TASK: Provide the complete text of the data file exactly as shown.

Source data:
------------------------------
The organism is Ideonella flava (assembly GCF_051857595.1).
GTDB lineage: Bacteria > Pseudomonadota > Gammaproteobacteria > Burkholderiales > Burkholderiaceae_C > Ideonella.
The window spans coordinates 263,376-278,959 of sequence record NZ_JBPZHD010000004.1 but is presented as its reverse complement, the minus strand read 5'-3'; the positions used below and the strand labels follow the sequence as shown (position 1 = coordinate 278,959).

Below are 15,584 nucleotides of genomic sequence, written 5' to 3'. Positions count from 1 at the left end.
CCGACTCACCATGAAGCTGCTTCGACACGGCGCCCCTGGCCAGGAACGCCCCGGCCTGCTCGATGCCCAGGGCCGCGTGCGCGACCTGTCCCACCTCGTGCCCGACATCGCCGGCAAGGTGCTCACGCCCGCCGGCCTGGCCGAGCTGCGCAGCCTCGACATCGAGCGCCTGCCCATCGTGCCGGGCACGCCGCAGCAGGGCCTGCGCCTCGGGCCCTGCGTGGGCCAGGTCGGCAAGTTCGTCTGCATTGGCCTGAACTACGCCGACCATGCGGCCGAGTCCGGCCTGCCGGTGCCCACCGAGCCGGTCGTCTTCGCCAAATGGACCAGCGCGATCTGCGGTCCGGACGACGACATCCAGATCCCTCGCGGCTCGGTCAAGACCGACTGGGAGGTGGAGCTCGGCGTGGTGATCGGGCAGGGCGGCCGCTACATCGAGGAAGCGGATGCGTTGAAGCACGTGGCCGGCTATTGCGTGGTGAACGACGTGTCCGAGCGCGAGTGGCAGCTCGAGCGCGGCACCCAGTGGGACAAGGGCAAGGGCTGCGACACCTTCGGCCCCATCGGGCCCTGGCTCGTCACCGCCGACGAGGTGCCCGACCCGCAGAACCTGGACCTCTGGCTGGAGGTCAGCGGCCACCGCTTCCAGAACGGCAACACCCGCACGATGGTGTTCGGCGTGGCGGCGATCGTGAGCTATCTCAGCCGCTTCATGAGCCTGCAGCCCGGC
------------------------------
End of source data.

The organism is Ideonella flava (assembly GCF_051857595.1).
GTDB lineage: Bacteria > Pseudomonadota > Gammaproteobacteria > Burkholderiales > Burkholderiaceae_C > Ideonella.
The window spans coordinates 263,376-278,959 of sequence record NZ_JBPZHD010000004.1 but is presented as its reverse complement, the minus strand read 5'-3'; the positions used below and the strand labels follow the sequence as shown (position 1 = coordinate 278,959).

Below are 15,584 nucleotides of genomic sequence, written 5' to 3'. Positions count from 1 at the left end.
CCGACTCACCATGAAGCTGCTTCGACACGGCGCCCCTGGCCAGGAACGCCCCGGCCTGCTCGATGCCCAGGGCCGCGTGCGCGACCTGTCCCACCTCGTGCCCGACATCGCCGGCAAGGTGCTCACGCCCGCCGGCCTGGCCGAGCTGCGCAGCCTCGACATCGAGCGCCTGCCCATCGTGCCGGGCACGCCGCAGCAGGGCCTGCGCCTCGGGCCCTGCGTGGGCCAGGTCGGCAAGTTCGTCTGCATTGGCCTGAACTACGCCGACCATGCGGCCGAGTCCGGCCTGCCGGTGCCCACCGAGCCGGTCGTCTTCGCCAAATGGACCAGCGCGATCTGCGGTCCGGACGACGACATCCAGATCCCTCGCGGCTCGGTCAAGACCGACTGGGAGGTGGAGCTCGGCGTGGTGATCGGGCAGGGCGGCCGCTACATCGAGGAAGCGGATGCGTTGAAGCACGTGGCCGGCTATTGCGTGGTGAACGACGTGTCCGAGCGCGAGTGGCAGCTCGAGCGCGGCACCCAGTGGGACAAGGGCAAGGGCTGCGACACCTTCGGCCCCATCGGGCCCTGGCTCGTCACCGCCGACGAGGTGCCCGACCCGCAGAACCTGGACCTCTGGCTGGAGGTCAGCGGCCACCGCTTCCAGAACGGCAACACCCGCACGATGGTGTTCGGCGTGGCGGCGATCGTGAGCTATCTCAGCCGCTTCATGAGCCTGCAGCCCGGC